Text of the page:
Dealership operations can often be a big ship with a small rudder. With all this movement in the technology revolution, what does it take to change course? The answer depends upon the lens through which you view technology, change, and what is happening in the industry. When implementing technology, or deciding whether to so, do you see such decisions as ornamental or systemic? The answer is revealed, in part, by how much you budgeted this coming year to grow your dealership’s ability to connect with consumers digitally. If you made no change, you’re not unique.
A new study from Ernst & Young (EY) reveals that only 20% of dealers plan to invest in their digital presence through 2020. That’s not prudent, the research firm suggests, if dealers want to remain viable connection points for consumers. “Dealers need to redesign their value proposition adapting digitalization to provide an engaging interaction and compelling experience across all touch points,” notes EY’s new report, “Automotive Retail 2030: Evolution of dealerships and potential new roles in retail.” Consumers continue to perceive and engage dealerships as their primary way to buy a car, the EY study notes. Does this information mean the calls to digital retailing have fallen — and are falling on — deaf dealer ears? The industry is nearing a jumping-off point as dealers are feeling the effects of the following trends and their influence on dealership practices:
Digital technologies can help a dealer engage these forces that are reshaping the industry. Digital does this by eliminating the obstacles, redundancy, delays, and errors that can encumber traditional practices. For instance, by having a digital subscription model platform in place, dealers will be able to streamline, manage, control, and ensure customer satisfaction from this new profit center. Modernizing F&I to enable online consumers in obtaining financing information, evaluating trades, and learning about extended warranties and other aftermarket products will help make the dealership more profitable, as well as a more accessible and comfortable choice for customers to buy a car.
We know dealers are embracing digital technologies of all sorts to help them serve customers better. The herd of technology vendors at the annual NADA exhibition would have been culled out by now if dealers weren’t buying their wares, one would think. We know this is not the case. Dealer adoption of digital F&I menu systems is a good example. As we’ve reported before, dealers using a digital F&I menu versus no menu to present F&I products realize a:
These performance gains result in a $537.50 average increase in PVR — $500 per new car and $575 per used car — for a $967,500 F&I profit per year on an annual volume of 1,800 cars. The need for dealer expansion in all channels that reach potential customers is high. Ernst & Young notes the progress OEMs, captives, and brokers are making to reach customers throughout this sales funnel. This emphasizes, based on separate studies about online sales done by EY, that these entities are improving how they reach and engage customers along their sales funnel by providing:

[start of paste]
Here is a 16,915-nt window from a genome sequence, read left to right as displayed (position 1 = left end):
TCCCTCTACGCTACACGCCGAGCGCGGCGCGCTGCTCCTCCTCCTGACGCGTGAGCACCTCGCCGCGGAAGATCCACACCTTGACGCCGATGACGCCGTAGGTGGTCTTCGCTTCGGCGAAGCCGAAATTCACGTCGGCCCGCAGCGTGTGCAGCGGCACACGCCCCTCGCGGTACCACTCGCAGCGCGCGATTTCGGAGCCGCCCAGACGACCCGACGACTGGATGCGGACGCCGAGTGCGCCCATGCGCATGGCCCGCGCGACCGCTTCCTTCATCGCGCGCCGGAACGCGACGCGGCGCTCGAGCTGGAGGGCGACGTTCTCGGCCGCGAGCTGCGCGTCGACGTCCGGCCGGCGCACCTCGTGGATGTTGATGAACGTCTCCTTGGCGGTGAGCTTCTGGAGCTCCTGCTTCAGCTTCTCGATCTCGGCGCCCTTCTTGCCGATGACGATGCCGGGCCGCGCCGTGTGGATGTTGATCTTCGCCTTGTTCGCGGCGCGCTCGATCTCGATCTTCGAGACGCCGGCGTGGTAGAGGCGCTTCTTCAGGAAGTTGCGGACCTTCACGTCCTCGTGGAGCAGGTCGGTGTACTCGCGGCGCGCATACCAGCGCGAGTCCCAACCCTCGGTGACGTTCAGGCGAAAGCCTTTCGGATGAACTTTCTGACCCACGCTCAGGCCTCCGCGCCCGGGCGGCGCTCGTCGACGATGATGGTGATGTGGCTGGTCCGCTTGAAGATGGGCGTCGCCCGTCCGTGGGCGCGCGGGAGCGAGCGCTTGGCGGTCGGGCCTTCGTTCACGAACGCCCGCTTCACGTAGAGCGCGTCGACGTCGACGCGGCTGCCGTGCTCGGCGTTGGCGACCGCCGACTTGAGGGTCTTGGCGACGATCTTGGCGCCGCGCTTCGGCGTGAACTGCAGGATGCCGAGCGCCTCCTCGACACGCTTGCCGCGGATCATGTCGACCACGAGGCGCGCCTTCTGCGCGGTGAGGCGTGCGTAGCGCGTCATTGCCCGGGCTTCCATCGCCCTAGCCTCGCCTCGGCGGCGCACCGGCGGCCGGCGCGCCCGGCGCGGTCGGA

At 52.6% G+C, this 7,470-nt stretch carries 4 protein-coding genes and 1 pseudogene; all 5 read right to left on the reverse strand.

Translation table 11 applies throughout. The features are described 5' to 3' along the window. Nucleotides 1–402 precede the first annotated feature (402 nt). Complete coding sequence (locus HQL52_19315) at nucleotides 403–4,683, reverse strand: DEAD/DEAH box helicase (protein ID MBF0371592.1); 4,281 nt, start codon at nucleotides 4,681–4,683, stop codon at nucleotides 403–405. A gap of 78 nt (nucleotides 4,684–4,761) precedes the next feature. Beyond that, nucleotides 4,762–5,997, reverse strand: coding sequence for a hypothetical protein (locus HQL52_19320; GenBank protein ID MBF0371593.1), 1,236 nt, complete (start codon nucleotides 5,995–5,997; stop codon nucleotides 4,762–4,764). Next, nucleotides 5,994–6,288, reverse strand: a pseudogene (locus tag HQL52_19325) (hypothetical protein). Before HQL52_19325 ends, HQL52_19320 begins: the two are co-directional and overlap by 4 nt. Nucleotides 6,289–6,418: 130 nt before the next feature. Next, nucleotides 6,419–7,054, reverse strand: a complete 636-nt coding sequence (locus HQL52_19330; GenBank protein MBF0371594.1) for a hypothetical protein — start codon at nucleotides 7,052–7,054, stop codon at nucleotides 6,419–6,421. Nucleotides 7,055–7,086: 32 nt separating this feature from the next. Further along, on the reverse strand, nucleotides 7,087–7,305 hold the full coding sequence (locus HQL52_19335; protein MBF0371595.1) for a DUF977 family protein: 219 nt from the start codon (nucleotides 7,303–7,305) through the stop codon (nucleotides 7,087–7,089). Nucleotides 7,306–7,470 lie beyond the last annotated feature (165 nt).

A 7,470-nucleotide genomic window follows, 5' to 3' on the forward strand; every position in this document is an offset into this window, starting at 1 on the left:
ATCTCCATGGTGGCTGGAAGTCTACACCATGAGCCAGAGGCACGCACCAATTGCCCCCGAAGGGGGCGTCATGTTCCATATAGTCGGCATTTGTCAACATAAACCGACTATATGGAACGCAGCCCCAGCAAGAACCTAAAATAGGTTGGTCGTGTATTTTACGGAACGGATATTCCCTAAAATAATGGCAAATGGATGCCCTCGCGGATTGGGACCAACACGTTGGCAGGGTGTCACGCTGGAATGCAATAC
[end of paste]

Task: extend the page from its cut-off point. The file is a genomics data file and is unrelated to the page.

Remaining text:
Up-funnel engagement practices as described by EY cannot be understated. Use these channels to educate consumers about not only vehicles and services, but about the various F&I products you sell. The data shows a significant percentage of consumers in your F&I office will not understand the value or benefit to them from purchasing the service contracts, maintenance plans, and similar budget-protection products you sell. In past articles, we’ve often discussed how when customers don’t understand these products or their value, they decline to purchase them. A little bit of product value-based product education with customers can help counter this, whether you educate them online and up funnel, or in your office. Finally, F&I continues to be a source of complaints from buyers, who grumble the process takes too long. Digital is the solution. Using F&I interactive videos, virtual reality tools, and self-administered surveys that reveal consumer interests about the risks and rewards aftermarket products address helps to increase product sales. At the same time, digital lending, contracting, rating, and remitting speeds up transaction times to get the customer to delivery more quickly. Tools make the transaction experience easier and the relationship between F&I manager and customer more productive for everyone.
In the future consumers will increasingly move to complete retail product transactions virtually. The current usage rates may not be that convincing — through 2017, online insurance product sales accounted for 4% of all sales. But watch out: The segment is expected to blossom, growing by 300% by 2020. The evidence is sound, and the case studies are aligning around the same message. Perhaps the 80% of dealers interviewed for the EY study who did not plan digital presence investment are now awake, realizing 2020 is barely more than 12 months away. If you plan today, 2020 could be the year you look back and see the benefits of a digitized dealership — or look back in hindsight and wish you had embraced the change more seriously. The choice is yours.
Jim Maxim, Jr. is president of MaximTrak, a RouteOne company, and chief digital officer for RouteOne, a provider of digital F&I platforms for dealers. He is an F&I visionary recognized by CIO Review magazine, a frequent panelist and speaker at various F&I conferences and summits, and a contributor to automotive retail media about evolving F&I technologies. Reach him at firstname.lastname@example.org.
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